The superficial explanation of the crime for which Prometheus was punished is that he stole fire from the gods and gave it to mankind; in fact, the events leading up to his punishment were much more complex. Incidentally, politically sensitive readers should note that the foregoing sentence is socially correct, for at the time of these happenings womankind had yet to be invented. Prometheus was one of the four sons of Iapetos of the Titans, those vague quasigod-like beings who ultimately lost their terrible struggle against the gods of Olympia led by Zeus. The defeated Titans were bound with chains and cast into the abysmal depths of the earth, except for Atlas, who was condemned to stand forever on the edge of the world and bear upon his shoulders the vault of the heavens. Prometheus, the visionary (whose name means “foreteller”), escaped the fate of the others of his kind by maintaining judicious neutrality in the Titans' revolt. He and his scatterbrained brother Epimetheus (whose name “Afterthought” indicated that he only thought things out after they happened) were charged with the creation of mortals to replace an earlier humanity that had been destroyed in a deluge. Later, in dividing up the carcass of a sacrificial ox, Prometheus tricked Zeus, against whom he still harbored a grudge, into accepting fleshless bones and fat while giving the succulent meat to mankind, whom Prometheus greatly favored and protected. Zeus's retaliation deprived men of fire, which Prometheus then stole back and returned to them. Zeus's wrath against Prometheus expressed itself as a 13 generation–long ordeal of agonizing continual aquiline partial hepatectomy while he was chained to a lofty crag in the Caucasus mountains. Zeus punished mankind more deviously by giving the imprudent Epimetheus, who lived among them, the gift of an exquisite beauty blessed by the divinities, Pandora, who carried a closed jar that contained evils not yet seen in man's world. Needless to relate, Prometheus had warned his feckless myopic brother against accepting gifts from Zeus, but to no avail. Overcome with curiosity about its contents, Pandora lifted the lid of her jar, which is often erroneously called “Pandora's Box,” and released the terrible afflictions within it on all mankind. Despite the unfortunate coincidence that misery entered the world with the arrival of the first woman, hope was not lost but remained inside her jar. Prometheus's ill fortune was reversed 30,000 years later, when Zeus allowed his own son, Hercules, to kill the eagle and release the chains. The wise centaur Chiron, wounded accidentally by Hercules's poison arrow, longed for death and therefore accepted descent into Hades in place of Prometheus, who, reconciled with Zeus by revealing the secret of a potential lethal plot against him, took up a permanent position on Mt. Olympus with the rest of the gods.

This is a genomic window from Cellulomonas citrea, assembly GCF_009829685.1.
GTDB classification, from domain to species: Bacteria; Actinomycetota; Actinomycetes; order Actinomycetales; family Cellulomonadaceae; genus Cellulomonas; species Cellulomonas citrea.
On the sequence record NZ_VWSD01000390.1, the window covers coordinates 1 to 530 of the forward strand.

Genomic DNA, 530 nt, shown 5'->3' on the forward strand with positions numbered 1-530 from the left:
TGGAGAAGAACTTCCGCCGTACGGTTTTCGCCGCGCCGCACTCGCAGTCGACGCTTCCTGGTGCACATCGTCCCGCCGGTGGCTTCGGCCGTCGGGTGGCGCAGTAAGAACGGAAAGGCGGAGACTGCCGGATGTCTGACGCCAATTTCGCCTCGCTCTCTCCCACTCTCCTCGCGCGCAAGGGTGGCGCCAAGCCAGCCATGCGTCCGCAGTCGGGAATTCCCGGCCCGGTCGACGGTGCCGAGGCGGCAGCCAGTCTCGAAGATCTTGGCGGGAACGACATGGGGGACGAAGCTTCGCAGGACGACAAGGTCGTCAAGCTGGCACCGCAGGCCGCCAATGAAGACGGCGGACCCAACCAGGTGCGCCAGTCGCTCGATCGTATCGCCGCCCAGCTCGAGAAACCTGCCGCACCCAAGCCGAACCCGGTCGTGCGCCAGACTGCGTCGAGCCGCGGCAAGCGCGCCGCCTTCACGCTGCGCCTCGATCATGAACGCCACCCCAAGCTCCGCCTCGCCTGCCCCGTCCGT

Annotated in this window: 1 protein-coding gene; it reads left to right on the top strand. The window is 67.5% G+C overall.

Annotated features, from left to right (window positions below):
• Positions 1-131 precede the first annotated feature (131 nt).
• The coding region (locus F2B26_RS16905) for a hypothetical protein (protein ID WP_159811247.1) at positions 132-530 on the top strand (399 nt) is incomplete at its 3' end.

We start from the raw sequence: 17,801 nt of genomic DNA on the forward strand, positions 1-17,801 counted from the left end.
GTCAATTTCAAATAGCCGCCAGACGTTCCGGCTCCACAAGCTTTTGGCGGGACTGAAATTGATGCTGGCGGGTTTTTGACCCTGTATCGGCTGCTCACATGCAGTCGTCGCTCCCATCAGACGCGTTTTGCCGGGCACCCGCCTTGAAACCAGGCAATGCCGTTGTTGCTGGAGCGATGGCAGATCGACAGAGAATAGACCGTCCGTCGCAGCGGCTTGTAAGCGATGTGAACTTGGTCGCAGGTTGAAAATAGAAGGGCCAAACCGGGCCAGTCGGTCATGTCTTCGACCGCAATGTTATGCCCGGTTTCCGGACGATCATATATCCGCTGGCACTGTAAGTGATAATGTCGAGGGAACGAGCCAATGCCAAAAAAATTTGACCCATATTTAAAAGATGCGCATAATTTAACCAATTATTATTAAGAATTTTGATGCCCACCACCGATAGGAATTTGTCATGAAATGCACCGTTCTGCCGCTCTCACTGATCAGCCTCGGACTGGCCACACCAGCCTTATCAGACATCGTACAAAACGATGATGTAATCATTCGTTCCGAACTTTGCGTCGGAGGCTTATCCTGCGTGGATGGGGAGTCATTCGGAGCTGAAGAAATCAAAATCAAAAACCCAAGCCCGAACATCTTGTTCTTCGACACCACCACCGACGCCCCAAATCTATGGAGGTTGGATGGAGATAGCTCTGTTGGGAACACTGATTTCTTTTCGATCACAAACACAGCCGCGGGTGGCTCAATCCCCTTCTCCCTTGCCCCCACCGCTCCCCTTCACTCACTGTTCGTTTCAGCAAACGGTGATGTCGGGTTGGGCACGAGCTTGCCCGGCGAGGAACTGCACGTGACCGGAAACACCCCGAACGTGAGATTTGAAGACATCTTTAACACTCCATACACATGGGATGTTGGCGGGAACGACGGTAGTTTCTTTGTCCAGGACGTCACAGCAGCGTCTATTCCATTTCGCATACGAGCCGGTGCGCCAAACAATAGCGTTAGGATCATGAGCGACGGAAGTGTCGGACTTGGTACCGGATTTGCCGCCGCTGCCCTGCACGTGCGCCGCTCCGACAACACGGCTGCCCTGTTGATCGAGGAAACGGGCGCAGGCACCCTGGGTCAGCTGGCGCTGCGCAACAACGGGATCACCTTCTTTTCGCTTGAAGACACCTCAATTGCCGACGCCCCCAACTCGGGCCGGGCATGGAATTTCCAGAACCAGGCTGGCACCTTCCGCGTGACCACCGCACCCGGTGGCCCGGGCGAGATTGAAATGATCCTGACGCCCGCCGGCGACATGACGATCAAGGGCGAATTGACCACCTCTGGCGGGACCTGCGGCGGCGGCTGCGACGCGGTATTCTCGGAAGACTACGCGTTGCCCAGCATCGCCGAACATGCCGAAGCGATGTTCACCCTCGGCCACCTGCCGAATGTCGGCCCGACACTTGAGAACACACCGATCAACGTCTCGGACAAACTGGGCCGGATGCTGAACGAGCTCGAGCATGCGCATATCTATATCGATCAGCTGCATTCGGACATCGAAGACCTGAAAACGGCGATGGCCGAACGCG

At first glance, the choice of the liver as a focus of punishment seems somewhat arbitrary, even capricious, but it should not be so surprising, considering the esteem in which the liver was held in the Ancient World, as the “seat of the soul” and more.4 (Parenthetically it must be noted that a long-winged eagle was indeed Zeus's instrument of torture and not a vulture as sometimes mistakenly stated,5 since the latter is a scavenger and not a bird of prey, and as such would not eat living animals or Titans.) It has been reasoned that the liver was also selected for injury rather than another visceral organ to avoid killing or maiming the hero in order to maximize the inflicted pain by prolonging the process indefinitely.6 These considerations possibly explain why the brain, the heart or other visceral organs were not chosen. Irrespective of whether the eagle came to feed daily or on alternate days to allow for hepatic repair, one wonders whether the ancient Greeks really knew about liver regeneration or whether this was simply a dramatic device. On the other hand, perhaps Prometheus was a foreteller in more ways than one, since sound and quantitative experimental proof of hepatic regeneration and a measure of its tempo were ultimately furnished in the early part of the 20th century.7